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Article
Nature Medicine  8, 963 - 970 (2002)
Published online: 5 August 2002; Corrected online: 23 August 2002 | doi:10.1038/nm747

Neuronal replacement from endogenous precursors in the adult brain after stroke

Andreas Arvidsson1, Tove Collin1, Deniz Kirik2, Zaal Kokaia1, 3 & Olle Lindvall1, 3

1  Section of Restorative Neurology, Lund University Hospital, Lund, Sweden

2  Section of Neurobiology, Wallenberg Neuroscience Center, Lund University Hospital, Lund, Sweden

3  Z.K. and O.L. contributed equally to this study.

Correspondence should be addressed to Andreas Arvidsson andreas.arvidsson@neurol.lu.se
In the adult brain, new neurons are continuously generated in the subventricular zone and dentate gyrus, but it is unknown whether these neurons can replace those lost following damage or disease. Here we show that stroke, caused by transient middle cerebral artery occlusion in adult rats, leads to a marked increase of cell proliferation in the subventricular zone. Stroke-generated new neurons, as well as neuroblasts probably already formed before the insult, migrate into the severely damaged area of the striatum, where they express markers of developing and mature, striatal medium-sized spiny neurons. Thus, stroke induces differentiation of new neurons into the phenotype of most of the neurons destroyed by the ischemic lesion. Here we show that the adult brain has the capacity for self-repair after insults causing extensive neuronal death. If the new neurons are functional and their formation can be stimulated, a novel therapeutic strategy might be developed for stroke in humans.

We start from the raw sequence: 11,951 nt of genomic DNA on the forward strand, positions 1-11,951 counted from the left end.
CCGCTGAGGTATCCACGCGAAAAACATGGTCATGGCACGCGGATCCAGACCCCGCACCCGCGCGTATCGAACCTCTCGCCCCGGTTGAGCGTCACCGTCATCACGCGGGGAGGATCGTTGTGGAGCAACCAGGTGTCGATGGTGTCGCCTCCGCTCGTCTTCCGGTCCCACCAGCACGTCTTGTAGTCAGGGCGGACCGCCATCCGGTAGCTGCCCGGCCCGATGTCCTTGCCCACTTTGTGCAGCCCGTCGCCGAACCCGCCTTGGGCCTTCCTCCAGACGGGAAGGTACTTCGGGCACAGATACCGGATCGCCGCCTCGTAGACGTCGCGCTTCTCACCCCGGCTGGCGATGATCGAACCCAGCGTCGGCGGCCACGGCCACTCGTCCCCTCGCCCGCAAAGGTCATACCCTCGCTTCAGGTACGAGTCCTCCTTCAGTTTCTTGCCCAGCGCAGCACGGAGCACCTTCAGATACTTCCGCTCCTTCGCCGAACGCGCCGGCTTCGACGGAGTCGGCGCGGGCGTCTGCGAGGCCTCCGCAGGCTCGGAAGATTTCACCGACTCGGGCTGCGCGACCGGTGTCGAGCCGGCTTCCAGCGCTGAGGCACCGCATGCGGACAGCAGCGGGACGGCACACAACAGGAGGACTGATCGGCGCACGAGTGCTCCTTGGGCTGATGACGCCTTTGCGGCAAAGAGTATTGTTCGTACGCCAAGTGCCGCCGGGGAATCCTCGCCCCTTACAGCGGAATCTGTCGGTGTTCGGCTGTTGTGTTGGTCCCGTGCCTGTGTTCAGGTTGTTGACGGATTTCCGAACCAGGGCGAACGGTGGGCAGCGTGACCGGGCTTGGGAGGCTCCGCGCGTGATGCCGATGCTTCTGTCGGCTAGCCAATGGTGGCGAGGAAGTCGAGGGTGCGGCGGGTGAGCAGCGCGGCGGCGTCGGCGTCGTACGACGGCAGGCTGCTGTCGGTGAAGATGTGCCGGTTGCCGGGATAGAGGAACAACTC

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Nature Medicine
ISSN: 1078-8956
EISSN: 1546-170X
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